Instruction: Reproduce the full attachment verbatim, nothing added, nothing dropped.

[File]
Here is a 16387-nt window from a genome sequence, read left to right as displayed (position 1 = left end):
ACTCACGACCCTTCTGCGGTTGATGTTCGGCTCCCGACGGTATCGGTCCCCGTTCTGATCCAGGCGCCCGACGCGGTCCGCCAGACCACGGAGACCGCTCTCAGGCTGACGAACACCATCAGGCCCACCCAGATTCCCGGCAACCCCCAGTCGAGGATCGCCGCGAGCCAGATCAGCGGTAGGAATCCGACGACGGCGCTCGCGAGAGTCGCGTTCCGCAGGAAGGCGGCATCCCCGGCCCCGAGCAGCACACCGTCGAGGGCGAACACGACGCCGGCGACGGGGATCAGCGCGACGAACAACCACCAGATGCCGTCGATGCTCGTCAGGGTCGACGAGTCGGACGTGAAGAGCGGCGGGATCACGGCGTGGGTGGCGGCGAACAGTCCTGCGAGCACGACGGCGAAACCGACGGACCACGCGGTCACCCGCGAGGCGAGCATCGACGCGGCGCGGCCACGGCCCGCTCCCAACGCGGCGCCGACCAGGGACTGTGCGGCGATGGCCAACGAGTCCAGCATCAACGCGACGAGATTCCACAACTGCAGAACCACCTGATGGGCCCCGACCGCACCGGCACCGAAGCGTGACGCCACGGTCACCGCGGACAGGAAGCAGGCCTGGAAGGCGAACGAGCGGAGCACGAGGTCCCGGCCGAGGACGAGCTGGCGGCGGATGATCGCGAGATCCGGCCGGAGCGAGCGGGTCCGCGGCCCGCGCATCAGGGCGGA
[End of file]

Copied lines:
Here is a 16387-nt window from a genome sequence, read left to right as displayed (position 1 = left end):
ACTCACGACCCTTCTGCGGTTGATGTTCGGCTCCCGACGGTATCGGTCCCCGTTCTGATCCAGGCGCCCGACGCGGTCCGCCAGACCACGGAGACCGCTCTCAGGCTGACGAACACCATCAGGCCCACCCAGATTCCCGGCAACCCCCAGTCGAGGATCGCCGCGAGCCAGATCAGCGGTAGGAATCCGACGACGGCGCTCGCGAGAGTCGCGTTCCGCAGGAAGGCGGCATCCCCGGCCCCGAGCAGCACACCGTCGAGGGCGAACACGACGCCGGCGACGGGGATCAGCGCGACGAACAACCACCAGATGCCGTCGATGCTCGTCAGGGTCGACGAGTCGGACGTGAAGAGCGGCGGGATCACGGCGTGGGTGGCGGCGAACAGTCCTGCGAGCACGACGGCGAAACCGACGGACCACGCGGTCACCCGCGAGGCGAGCATCGACGCGGCGCGGCCACGGCCCGCTCCCAACGCGGCGCCGACCAGGGACTGTGCGGCGATGGCCAACGAGTCCAGCATCAACGCGACGAGATTCCACAACTGCAGAACCACCTGATGGGCCCCGACCGCACCGGCACCGAAGCGTGACGCCACGGTCACCGCGGACAGGAAGCAGGCCTGGAAGGCGAACGAGCGGAGCACGAGGTCCCGGCCGAGGACGAGCTGGCGGCGGATGATCGCGAGATCCGGCCGGAGCGAGCGGGTCCGCGGCCCGCGCATCAGGGCGGA